Macroshares housing ETF UMM and DMM close down

by Manshu on January 4, 2010

in ETF

Last July I wrote a longish post about two exotic ETPs – Macroshares UMM and DMM, which were a 3X leveraged ETP, for the housing market. These were similar to an oil ETP (UOY), which terminated early, and I am not surprised to hear that Macroshares UMM and DMM have also been terminated early.

A commenter – Bob Shreve had a clever comment on the last post:

I think these micro-niche products should have been called UMM and DMMER.

And it looks like his observation was right on the money.

A few people thought that this complex instrument can hedge their exposure to their houses, but in the end, it wasn’t much help.

I am always wary of complicated financial products and this will further push me away from them.

The Reformed Broker had a very good post about these in July, and another excellent post today. Here is what he said today:

In a screed back in July of 2009, I let loose on this misguided attempt to attract casino capital to an investment product that made absolutely no sense structurally or thematically.  These products, as created, were not a hedge against a homeowner’s own house, nor were they particularly robust enough to work as trading vehicles.

Here’s what I said at the time:

Why am I so angered by the fact that these Frankenstein creations were permitted to slither out of the freakshow tent they belong under?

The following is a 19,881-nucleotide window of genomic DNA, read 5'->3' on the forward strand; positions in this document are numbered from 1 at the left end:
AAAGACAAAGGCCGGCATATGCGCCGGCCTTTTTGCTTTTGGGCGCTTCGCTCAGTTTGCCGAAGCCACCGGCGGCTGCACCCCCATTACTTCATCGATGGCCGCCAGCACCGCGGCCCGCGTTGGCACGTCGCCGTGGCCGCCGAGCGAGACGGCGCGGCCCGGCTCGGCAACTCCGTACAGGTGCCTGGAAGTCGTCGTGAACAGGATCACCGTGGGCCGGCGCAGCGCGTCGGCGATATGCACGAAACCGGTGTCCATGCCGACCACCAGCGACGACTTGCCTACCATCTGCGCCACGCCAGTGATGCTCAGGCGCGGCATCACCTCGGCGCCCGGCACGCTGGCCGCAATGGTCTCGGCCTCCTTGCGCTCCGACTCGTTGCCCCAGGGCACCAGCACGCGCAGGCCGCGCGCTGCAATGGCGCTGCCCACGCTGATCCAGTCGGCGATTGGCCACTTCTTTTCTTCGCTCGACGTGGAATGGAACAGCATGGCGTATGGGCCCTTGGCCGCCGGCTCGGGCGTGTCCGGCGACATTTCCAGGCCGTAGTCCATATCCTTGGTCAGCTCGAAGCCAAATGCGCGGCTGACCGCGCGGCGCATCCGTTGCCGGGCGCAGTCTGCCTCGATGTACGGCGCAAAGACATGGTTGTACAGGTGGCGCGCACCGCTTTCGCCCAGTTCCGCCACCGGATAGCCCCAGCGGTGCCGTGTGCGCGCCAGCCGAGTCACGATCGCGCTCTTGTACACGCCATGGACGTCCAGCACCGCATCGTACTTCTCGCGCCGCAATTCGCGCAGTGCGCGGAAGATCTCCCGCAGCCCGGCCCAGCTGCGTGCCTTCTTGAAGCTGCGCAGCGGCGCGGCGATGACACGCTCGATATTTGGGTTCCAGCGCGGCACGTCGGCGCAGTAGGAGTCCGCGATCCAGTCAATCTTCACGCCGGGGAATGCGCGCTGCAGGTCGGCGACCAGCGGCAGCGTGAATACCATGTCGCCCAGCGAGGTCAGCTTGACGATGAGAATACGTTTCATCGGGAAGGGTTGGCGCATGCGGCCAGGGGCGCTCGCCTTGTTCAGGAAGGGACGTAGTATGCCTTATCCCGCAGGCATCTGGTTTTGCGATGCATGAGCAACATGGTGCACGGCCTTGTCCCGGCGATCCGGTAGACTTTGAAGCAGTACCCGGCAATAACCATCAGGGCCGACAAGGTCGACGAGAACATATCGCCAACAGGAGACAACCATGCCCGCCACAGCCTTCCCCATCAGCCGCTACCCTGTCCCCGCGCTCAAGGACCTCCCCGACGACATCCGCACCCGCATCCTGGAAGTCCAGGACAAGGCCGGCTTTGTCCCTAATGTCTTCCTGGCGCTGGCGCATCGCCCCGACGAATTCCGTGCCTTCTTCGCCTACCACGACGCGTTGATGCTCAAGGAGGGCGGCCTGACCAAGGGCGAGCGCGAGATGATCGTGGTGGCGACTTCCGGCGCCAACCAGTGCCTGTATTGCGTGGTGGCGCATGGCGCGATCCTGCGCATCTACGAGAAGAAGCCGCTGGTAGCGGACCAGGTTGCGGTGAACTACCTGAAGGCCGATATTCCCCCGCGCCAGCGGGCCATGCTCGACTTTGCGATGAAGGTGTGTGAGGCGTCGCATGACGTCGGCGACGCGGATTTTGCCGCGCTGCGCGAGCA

How about these factors for a start:

Lack of serious price discovery?  Check.

Lack of actual underlying real estate holdings?  Check.

1.25% expense ratio?  Check.

Disclaimers in the prospectus that absolve these instruments of any responsibility for not being able to perform the way they are supposed to?  Check.

The good news is that both UMM and DMM (aka Up and Down) were quietly shut down at the end of last year.  I would congratulate MacroMarkets (the funds’ creator) for doing the right thing, but upon further investigation, it turns out that there was a clause that required the funds to manage a minimum amount of capital to continue trading, which they could not raise.

The entire post is worth checking out, and just for the heck of it, if you didn’t read my earlier post, check that out to get a sense of how this product was supposed to work.

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